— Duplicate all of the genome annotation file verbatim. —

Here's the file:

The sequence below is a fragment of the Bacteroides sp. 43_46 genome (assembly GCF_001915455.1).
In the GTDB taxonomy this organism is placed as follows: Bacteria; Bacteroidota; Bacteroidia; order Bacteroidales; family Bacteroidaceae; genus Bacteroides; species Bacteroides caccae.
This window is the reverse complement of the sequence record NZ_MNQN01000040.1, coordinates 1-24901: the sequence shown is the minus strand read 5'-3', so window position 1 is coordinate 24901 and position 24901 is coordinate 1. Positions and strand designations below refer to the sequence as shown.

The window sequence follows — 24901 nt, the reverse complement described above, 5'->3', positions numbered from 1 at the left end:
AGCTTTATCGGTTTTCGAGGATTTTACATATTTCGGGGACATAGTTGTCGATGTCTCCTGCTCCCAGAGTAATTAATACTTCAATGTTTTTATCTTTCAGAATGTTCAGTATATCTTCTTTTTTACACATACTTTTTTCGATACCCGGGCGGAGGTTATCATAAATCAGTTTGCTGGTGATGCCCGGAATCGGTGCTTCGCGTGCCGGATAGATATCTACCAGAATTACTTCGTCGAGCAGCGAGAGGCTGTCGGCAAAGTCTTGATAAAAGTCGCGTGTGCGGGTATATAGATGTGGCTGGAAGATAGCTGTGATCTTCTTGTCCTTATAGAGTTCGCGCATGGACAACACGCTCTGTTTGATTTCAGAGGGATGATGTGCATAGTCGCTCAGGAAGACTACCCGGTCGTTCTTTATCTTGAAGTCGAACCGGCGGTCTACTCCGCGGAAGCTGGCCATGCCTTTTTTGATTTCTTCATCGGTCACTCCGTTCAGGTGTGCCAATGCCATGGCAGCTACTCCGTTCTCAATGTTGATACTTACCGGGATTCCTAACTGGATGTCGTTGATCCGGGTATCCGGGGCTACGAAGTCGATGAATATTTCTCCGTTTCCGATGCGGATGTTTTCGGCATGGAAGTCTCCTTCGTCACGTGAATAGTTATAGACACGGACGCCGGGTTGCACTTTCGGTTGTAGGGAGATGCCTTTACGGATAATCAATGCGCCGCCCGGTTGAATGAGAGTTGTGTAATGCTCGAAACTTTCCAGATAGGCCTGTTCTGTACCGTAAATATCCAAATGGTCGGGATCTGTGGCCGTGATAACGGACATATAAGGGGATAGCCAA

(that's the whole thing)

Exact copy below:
The sequence below is a fragment of the Bacteroides sp. 43_46 genome (assembly GCF_001915455.1).
In the GTDB taxonomy this organism is placed as follows: Bacteria; Bacteroidota; Bacteroidia; order Bacteroidales; family Bacteroidaceae; genus Bacteroides; species Bacteroides caccae.
This window is the reverse complement of the sequence record NZ_MNQN01000040.1, coordinates 1-24901: the sequence shown is the minus strand read 5'-3', so window position 1 is coordinate 24901 and position 24901 is coordinate 1. Positions and strand designations below refer to the sequence as shown.

The window sequence follows — 24901 nt, the reverse complement described above, 5'->3', positions numbered from 1 at the left end:
AGCTTTATCGGTTTTCGAGGATTTTACATATTTCGGGGACATAGTTGTCGATGTCTCCTGCTCCCAGAGTAATTAATACTTCAATGTTTTTATCTTTCAGAATGTTCAGTATATCTTCTTTTTTACACATACTTTTTTCGATACCCGGGCGGAGGTTATCATAAATCAGTTTGCTGGTGATGCCCGGAATCGGTGCTTCGCGTGCCGGATAGATATCTACCAGAATTACTTCGTCGAGCAGCGAGAGGCTGTCGGCAAAGTCTTGATAAAAGTCGCGTGTGCGGGTATATAGATGTGGCTGGAAGATAGCTGTGATCTTCTTGTCCTTATAGAGTTCGCGCATGGACAACACGCTCTGTTTGATTTCAGAGGGATGATGTGCATAGTCGCTCAGGAAGACTACCCGGTCGTTCTTTATCTTGAAGTCGAACCGGCGGTCTACTCCGCGGAAGCTGGCCATGCCTTTTTTGATTTCTTCATCGGTCACTCCGTTCAGGTGTGCCAATGCCATGGCAGCTACTCCGTTCTCAATGTTGATACTTACCGGGATTCCTAACTGGATGTCGTTGATCCGGGTATCCGGGGCTACGAAGTCGATGAATATTTCTCCGTTTCCGATGCGGATGTTTTCGGCATGGAAGTCTCCTTCGTCACGTGAATAGTTATAGACACGGACGCCGGGTTGCACTTTCGGTTGTAGGGAGATGCCTTTACGGATAATCAATGCGCCGCCCGGTTGAATGAGAGTTGTGTAATGCTCGAAACTTTCCAGATAGGCCTGTTCTGTACCGTAAATATCCAAATGGTCGGGATCTGTGGCCGTGATAACGGACATATAAGGGGATAGCCAA